Friday, November 2, 2012

Driving One Thousand Miles and Howard Stern

It was about 5:00AM.
I had been driving since 2AM.
I was tired.
And freaked out enough to start longing for the days when normalcy was starting to feel suffocating.

There's no reception on the iPhone. Or the BlackBerry. Howard Stern was on Sirius. It was a rerun from a few years ago. I actually remeber listening to the very same episode when on my first date with the radio DJ who took a lot of photos back in grad school. I look at myself in the mirror and for a snippet of time I could revisit that point in time. I would have never thought at that point in time that I'd be driving more to the north than I'd ever done before and that I wouldn't be listening to as much radio or go to as many photography galleries.

But this is not a post about existentialism. It's about being lost in the middle of nowhere North and not letting the irony of the situation get lost.

There's fog everywhere. No lights. I see this inn and I decide to knock. After all the Open sign was lit up. Let's hope for the best, I tell myself.

An older gentleman came down. I ask, "Hi, uhm, are there no gas stations around here? Uhm, I ran out of gas. Can I use your phone?"
I realize that my speech did not come across as clear as I usually intend it to be when talking to someone for the first time. The man then said, "you're welcome to use the phone. My name's Gary." I fidget with the BlackBerry. I lie in an effort to sound calm, cool, and collected. "Oh, I have, uhm, about a bar on my phone. I can call from it." Right after I say it, I realize I'm unnecessarily fibbing. The man just wants to help.

I get the card out of the wallet, call Roadside Assistance and, luckily, they say they're just an hour away.

Garry tells me that he works in construction. His hands look weathered and like he's worked with mortar and shovels his whole life.

"I'm making some coffee for myself. You're welcome to some." he says. I decline apologetically and tell him that I'll just wait for the Roadside Assistance people to show up. Right after declining the coffee offer, instinct tells me I should be more agreeable. "Maybe I'll have some of that coffee, actually, thanks."

"It's not too bad, this." He says. "I bought it in ..." and he said the name of a town I can't now recall. I should have paid more attention but I didn't. I was trying too hard not to feel like I was in a cliche.

We sit. I ask him about his work experiences. He says he works seasonally mostly and that he's been in construction for some 30-odd years.

I make a comment about the inn. "This is quite a place."
"They say it's haunted," Gary says.

Somehow, I got a kick out of that sentence. In any other script, the sentence would denote some sort of interesting turn in the plot. After all, it was Halloween eve.

In reality, it was just two strangers making conversation. I, a 5.2 light-haired person in heels and raincoat who ran out of gas in the middle of nowhere because I got too distracted by Howard Stern to stop and fill up before I hit the 'no cell reception zone' and he, a kind-hearted small town construction worker who did what he could to be helpful and hospitable.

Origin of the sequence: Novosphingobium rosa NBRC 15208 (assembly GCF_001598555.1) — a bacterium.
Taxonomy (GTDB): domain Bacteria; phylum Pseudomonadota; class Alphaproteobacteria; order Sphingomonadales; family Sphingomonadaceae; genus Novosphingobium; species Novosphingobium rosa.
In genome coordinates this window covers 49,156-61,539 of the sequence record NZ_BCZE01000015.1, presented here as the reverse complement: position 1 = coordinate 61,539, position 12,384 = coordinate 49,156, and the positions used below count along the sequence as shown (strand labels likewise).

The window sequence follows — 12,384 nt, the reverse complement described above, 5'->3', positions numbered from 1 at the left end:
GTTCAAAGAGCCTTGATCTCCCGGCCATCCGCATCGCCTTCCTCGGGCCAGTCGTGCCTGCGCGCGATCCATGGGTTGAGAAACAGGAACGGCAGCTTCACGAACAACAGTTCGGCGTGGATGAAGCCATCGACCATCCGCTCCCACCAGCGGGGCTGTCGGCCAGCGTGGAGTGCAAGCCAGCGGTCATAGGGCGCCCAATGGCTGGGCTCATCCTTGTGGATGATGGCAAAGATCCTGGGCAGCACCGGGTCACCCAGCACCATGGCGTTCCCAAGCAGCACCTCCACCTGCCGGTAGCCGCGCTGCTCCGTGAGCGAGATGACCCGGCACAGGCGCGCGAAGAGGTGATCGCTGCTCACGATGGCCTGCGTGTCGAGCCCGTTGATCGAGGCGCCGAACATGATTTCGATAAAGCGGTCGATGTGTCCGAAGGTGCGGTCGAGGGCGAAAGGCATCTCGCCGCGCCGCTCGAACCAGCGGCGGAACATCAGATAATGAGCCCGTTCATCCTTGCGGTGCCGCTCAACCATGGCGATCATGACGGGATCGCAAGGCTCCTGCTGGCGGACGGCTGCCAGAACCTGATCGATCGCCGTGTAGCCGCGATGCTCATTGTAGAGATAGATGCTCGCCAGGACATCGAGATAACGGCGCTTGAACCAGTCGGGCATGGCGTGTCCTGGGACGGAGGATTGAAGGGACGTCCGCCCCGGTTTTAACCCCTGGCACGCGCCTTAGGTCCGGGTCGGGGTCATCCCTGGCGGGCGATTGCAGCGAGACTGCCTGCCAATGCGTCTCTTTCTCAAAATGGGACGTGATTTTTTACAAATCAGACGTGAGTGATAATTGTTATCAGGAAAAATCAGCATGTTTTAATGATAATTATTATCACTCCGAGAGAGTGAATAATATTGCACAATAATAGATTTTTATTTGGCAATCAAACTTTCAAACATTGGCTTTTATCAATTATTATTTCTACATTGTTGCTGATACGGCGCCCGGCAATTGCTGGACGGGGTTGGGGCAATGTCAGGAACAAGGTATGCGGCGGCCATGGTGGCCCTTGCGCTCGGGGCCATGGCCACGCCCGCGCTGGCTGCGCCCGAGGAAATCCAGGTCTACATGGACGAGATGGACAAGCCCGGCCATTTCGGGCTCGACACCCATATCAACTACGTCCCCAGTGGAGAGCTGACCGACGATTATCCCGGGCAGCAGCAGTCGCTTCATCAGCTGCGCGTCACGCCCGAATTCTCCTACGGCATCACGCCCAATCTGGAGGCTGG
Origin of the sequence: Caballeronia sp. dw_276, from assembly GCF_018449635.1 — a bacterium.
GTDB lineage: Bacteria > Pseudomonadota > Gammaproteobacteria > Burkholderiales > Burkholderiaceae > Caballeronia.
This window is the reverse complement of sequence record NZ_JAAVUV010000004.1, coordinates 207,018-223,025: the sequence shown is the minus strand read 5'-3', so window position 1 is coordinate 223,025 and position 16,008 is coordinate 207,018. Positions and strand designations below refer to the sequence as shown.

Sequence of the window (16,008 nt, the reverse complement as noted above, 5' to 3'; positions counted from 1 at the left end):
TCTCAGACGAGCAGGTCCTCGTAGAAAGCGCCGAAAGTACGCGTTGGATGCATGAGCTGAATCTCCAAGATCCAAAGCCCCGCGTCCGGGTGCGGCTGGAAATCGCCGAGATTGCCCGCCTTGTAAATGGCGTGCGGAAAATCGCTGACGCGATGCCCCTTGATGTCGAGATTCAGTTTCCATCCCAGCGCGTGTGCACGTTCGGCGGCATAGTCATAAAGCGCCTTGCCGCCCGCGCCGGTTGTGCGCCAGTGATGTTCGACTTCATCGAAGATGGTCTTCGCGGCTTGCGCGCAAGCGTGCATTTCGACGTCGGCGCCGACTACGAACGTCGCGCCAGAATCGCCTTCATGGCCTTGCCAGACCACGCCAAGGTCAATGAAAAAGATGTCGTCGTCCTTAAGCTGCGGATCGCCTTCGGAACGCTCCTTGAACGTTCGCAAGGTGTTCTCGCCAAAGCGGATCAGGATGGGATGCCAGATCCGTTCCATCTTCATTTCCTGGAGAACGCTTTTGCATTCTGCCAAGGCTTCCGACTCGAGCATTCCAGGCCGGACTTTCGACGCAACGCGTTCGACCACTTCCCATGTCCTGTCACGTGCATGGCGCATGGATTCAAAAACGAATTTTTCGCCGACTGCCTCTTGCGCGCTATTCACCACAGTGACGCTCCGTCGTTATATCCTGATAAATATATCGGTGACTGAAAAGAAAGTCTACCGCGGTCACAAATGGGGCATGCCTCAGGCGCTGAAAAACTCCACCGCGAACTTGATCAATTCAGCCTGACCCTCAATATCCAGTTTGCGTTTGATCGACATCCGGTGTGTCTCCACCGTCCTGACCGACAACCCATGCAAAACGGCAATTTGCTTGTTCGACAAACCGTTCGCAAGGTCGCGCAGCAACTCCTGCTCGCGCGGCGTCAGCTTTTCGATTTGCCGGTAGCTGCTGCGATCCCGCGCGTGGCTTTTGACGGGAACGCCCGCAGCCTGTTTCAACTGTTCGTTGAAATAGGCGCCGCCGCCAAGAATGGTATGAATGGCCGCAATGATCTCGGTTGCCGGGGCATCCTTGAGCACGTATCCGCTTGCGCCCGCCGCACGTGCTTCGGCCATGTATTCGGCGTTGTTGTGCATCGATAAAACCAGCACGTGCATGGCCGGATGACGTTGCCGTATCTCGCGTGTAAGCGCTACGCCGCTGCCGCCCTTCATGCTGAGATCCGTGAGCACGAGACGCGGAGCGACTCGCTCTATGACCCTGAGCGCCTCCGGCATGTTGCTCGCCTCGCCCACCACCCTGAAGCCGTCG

I ask about the interior design of the place. The quilt on the wall was a nice touch.
He says he doesn't know but that the inn is a good enough place to stay for the winter. The winter, yes. I suppose, October is the winter somewhere.

"How about a cookie?" he asks. "More coffee?
"Oh no, thanks, I don't do sweets in the morning, or generally, for that matter." Right as I say it I tell myself to drop it down a notch and leave my city, quirky ways by the wayside. I looked at myself in the third person at that point and all I could see was a bundle of vanity. Funny that. Instantly I say,

"Thanks. This is so nice of you, Gary. Good cookie." I take half a bite and keep the rest in my hand.

The roadside assistance person shows up. His name is Jim. He shows me how to find the nearest gas station, a mere 30 miles down the road. Then he gets out of the car as I'm filling up and he asks, "you should get a jerry can, honey."

Maybe I was too tired and slightly disoriented but I had to ask him what he meant. "How do you mean, Jim?" "In case you run out of gas again down these parts." I still don't know what the thing was but I concur with him right away, anyway. "Yes, Jim, I should, shouldn't I? So, where can I get one?" I figured I'd know what it was when we got there. We go to a Husky and they didn't have it. "Let's go to Chevron", he says. "They'll have it. I'll meet you there", he says. And that he does. I follow him and I see him grab a red container. Ha. I laugh to myself. It's a fuel container also known as a jerry can. Why, jerry though? Upon coming home, I do some research on the term and I find out that it originated in Germany during World War II, Jerry obviously being a wartime name for Germany and Germans.
"How come I don't know this?" I ask myself incredulously.

But I digress.

I thank Jim for taking such good care of me. I think of what someone in my life always tells me for some reason. He always says that he finds it interesting how I always manage to land on my feet.
I always get somehow vexed at his observation as I somehow associate it with lack of effort on my part.
But, no, on this long drive I think I got it. Maybe it does take a small measure of talent to being open to being helped. Maybe, it's stature that makes one susceptible to it. Or language use. Whatever it is, I am glad that it presented itself at 5AM on a small town in the middle of nowhere with no cell reception, gas stations, and fog, a lot of fog right on Halloween Eve.


Anonymous said...

I can totally picture this happening.
Bri, in Ben Sherman, rolling her eyes at the sky for offering no cell reception.

Anonymous said...

By the way, which Howard Stern ep was it?